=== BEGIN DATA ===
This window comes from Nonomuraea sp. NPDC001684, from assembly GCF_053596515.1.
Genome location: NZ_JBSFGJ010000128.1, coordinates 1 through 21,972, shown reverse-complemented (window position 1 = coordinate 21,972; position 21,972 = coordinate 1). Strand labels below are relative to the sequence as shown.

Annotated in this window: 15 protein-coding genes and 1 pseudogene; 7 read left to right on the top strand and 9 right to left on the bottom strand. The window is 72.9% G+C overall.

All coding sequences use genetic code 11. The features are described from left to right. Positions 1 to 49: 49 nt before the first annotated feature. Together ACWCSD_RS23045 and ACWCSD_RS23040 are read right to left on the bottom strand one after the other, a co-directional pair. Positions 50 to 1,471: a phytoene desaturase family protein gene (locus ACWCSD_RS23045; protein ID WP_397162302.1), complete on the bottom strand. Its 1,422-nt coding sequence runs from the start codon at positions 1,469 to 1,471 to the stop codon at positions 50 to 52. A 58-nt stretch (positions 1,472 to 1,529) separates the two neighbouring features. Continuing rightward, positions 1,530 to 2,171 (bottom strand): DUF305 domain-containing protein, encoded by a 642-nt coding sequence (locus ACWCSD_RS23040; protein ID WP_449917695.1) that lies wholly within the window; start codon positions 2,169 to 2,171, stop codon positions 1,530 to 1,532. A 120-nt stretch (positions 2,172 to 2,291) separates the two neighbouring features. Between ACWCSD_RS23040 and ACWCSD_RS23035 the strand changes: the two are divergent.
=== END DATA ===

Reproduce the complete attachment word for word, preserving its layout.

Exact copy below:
This window comes from Nonomuraea sp. NPDC001684, from assembly GCF_053596515.1.
Genome location: NZ_JBSFGJ010000128.1, coordinates 1 through 21,972, shown reverse-complemented (window position 1 = coordinate 21,972; position 21,972 = coordinate 1). Strand labels below are relative to the sequence as shown.

Annotated in this window: 15 protein-coding genes and 1 pseudogene; 7 read left to right on the top strand and 9 right to left on the bottom strand. The window is 72.9% G+C overall.

All coding sequences use genetic code 11. The features are described from left to right. Positions 1 to 49: 49 nt before the first annotated feature. Together ACWCSD_RS23045 and ACWCSD_RS23040 are read right to left on the bottom strand one after the other, a co-directional pair. Positions 50 to 1,471: a phytoene desaturase family protein gene (locus ACWCSD_RS23045; protein ID WP_397162302.1), complete on the bottom strand. Its 1,422-nt coding sequence runs from the start codon at positions 1,469 to 1,471 to the stop codon at positions 50 to 52. A 58-nt stretch (positions 1,472 to 1,529) separates the two neighbouring features. Continuing rightward, positions 1,530 to 2,171 (bottom strand): DUF305 domain-containing protein, encoded by a 642-nt coding sequence (locus ACWCSD_RS23040; protein ID WP_449917695.1) that lies wholly within the window; start codon positions 2,169 to 2,171, stop codon positions 1,530 to 1,532. A 120-nt stretch (positions 2,172 to 2,291) separates the two neighbouring features. Between ACWCSD_RS23040 and ACWCSD_RS23035 the strand changes: the two are divergent.